The Department of Homeland Security (DHS) and NASA’s Jet Propulsion Laboratory are field-testing location-tracking technology. The POINTER system uses AI to identify the location of firefighters in three dimensions. The system provides real-time information to a base station laptop at the command post. DHS expects this technology to be commercially available sometime in 2022. The drawback to the system is that it can cover only three floors of a building.

Let’s go back and visit with Clausewitz and Boyd and our bright and shiny information technology. This article is not a criticism of technology. Rather, it is a reminder to every incident commander that Murphy inhabits all that we do. Remember that too much information is not necessarily a good thing. Technology will provide us with enormous amounts of information that we must convert to knowledge to inform our decisions and actions. AI may help us process it but consider if there is a fault in the AI training data set, it will negatively affect the processing of live data it is using to assist you.

According to the OODA Loop, data and information run through the orientation (analysis) phase to make decisions. Dr. Roderick Wallace posits that it is at this point where AI may become overwhelmed with data. If you consider the building has a vote as well as contributes to Clausewitz’s friction, the randomness of failure combinations can lead to an AI system collapsing. Moreover, friction in two-sided conflicts has been around for millennia. John Boyd said, “[Combat] is dialectic in nature generating both disorder and order that emerges as a changing and expanding universe of mental concepts matched to a changing and expanding universe of observed reality.” Replace “combat” with “firefighting,” and you have a good description of what the incident commander faces.

The Fog Remains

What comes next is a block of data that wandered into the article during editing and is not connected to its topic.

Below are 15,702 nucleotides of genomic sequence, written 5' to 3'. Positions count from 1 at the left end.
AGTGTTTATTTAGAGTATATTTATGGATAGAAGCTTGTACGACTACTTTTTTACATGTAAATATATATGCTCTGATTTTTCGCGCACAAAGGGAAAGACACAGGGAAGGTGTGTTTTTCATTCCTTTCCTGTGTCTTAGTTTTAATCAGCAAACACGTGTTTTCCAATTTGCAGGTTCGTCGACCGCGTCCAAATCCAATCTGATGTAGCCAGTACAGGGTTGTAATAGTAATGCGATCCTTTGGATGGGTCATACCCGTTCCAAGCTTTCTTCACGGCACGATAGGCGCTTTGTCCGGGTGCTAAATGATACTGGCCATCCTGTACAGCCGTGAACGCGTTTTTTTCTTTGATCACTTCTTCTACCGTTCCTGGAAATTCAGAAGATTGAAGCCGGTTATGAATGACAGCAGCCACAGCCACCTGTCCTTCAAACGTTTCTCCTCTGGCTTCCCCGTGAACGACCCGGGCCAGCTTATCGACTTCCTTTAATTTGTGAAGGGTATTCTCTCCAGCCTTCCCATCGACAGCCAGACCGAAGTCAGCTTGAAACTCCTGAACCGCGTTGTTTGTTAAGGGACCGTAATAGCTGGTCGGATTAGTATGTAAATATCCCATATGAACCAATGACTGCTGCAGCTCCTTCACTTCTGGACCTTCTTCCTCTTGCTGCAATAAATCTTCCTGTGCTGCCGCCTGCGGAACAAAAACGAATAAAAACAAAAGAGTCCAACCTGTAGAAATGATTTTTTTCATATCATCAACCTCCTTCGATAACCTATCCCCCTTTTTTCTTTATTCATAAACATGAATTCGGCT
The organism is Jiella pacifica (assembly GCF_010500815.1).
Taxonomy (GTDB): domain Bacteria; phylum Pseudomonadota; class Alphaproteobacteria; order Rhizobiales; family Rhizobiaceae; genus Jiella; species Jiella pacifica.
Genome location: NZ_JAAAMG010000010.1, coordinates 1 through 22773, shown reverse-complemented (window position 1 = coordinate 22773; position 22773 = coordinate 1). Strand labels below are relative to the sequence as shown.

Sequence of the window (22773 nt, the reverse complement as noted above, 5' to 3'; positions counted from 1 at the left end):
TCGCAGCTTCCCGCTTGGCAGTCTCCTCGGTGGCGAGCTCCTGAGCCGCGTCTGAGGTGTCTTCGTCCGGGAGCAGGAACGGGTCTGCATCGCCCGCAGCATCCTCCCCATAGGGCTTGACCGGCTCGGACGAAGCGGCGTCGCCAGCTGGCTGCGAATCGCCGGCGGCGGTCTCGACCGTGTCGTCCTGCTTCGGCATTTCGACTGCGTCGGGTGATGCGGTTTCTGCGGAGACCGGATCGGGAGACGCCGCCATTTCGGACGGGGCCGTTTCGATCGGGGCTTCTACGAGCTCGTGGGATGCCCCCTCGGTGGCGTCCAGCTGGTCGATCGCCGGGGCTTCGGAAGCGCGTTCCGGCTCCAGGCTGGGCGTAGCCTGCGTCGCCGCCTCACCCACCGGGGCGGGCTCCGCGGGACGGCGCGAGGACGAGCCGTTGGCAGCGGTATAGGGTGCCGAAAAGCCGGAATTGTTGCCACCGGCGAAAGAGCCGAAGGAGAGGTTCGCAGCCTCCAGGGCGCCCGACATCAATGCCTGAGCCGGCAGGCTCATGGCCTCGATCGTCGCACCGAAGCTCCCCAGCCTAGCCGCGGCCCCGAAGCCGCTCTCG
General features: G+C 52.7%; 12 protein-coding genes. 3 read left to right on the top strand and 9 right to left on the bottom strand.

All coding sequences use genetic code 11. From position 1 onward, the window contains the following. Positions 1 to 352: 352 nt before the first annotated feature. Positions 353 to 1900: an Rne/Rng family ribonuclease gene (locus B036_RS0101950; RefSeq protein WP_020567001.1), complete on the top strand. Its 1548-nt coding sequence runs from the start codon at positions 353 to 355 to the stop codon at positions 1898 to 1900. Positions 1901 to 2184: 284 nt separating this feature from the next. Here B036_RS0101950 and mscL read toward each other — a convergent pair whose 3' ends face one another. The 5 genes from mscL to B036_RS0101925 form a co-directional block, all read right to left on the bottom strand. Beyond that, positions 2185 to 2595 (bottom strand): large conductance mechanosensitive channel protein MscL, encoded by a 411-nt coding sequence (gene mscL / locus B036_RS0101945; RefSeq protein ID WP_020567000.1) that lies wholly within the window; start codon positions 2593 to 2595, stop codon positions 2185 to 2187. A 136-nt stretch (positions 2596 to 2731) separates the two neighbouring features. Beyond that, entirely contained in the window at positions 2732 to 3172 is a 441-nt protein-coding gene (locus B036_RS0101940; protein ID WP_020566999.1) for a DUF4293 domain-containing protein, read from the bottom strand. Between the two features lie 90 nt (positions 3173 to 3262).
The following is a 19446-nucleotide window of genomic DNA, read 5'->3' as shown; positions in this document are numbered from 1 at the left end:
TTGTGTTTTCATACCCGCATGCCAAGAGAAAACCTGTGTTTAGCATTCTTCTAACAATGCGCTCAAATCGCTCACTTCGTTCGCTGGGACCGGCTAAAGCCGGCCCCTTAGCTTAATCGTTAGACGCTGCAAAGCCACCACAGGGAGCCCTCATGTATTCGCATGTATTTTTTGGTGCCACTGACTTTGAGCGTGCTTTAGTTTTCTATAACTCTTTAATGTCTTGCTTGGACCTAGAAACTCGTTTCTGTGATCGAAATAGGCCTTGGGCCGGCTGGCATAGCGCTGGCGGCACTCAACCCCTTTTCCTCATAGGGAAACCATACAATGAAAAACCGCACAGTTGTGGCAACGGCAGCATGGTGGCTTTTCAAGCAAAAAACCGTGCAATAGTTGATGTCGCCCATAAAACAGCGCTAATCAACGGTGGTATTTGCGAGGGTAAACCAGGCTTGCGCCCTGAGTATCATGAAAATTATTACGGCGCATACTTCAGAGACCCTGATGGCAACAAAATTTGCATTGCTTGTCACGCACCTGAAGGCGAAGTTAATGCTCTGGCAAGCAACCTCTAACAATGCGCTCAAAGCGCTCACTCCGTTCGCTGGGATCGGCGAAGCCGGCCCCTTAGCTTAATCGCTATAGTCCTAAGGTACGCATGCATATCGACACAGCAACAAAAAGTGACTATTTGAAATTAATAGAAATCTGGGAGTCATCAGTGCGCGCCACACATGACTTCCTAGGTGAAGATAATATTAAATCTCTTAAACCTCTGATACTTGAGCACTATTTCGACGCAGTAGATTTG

Incident commanders need to comprehend and cope with firefighting space. To do this, we develop mental patterns of meaning. Then, we use these mental patterns to identify situational changes and respond to the changes. On the other hand, artificial intelligence uses algorithms to identify and respond to situational changes. To illustrate this point, consider a tiger. Show a child one or two pictures of a tiger, and the child will be able to pick out the tiger posed in any position on any background.

On the other hand, for AI algorithms to recognize the same tiger reliably, AI must have images of the tiger in every pose on every possible background. Now take this concept and apply it to the elements and dynamics of the fireground. The combinations are endless as the number of variables increases with the complexity of the incident.

I have little doubt that big data, AI and IoT will be helpful to the fire service. They will help us identify and manage high-risk properties and other community risk-reduction priorities. Internet-connected sensors will provide live building data and accuracy in tracking firefighters operating in an emergency. However, history shows that friction in dynamic systems has been around since the Battle of Thermopylae. Every incident commander will have to deal with fog and friction no matter how much technology surrounds the command post.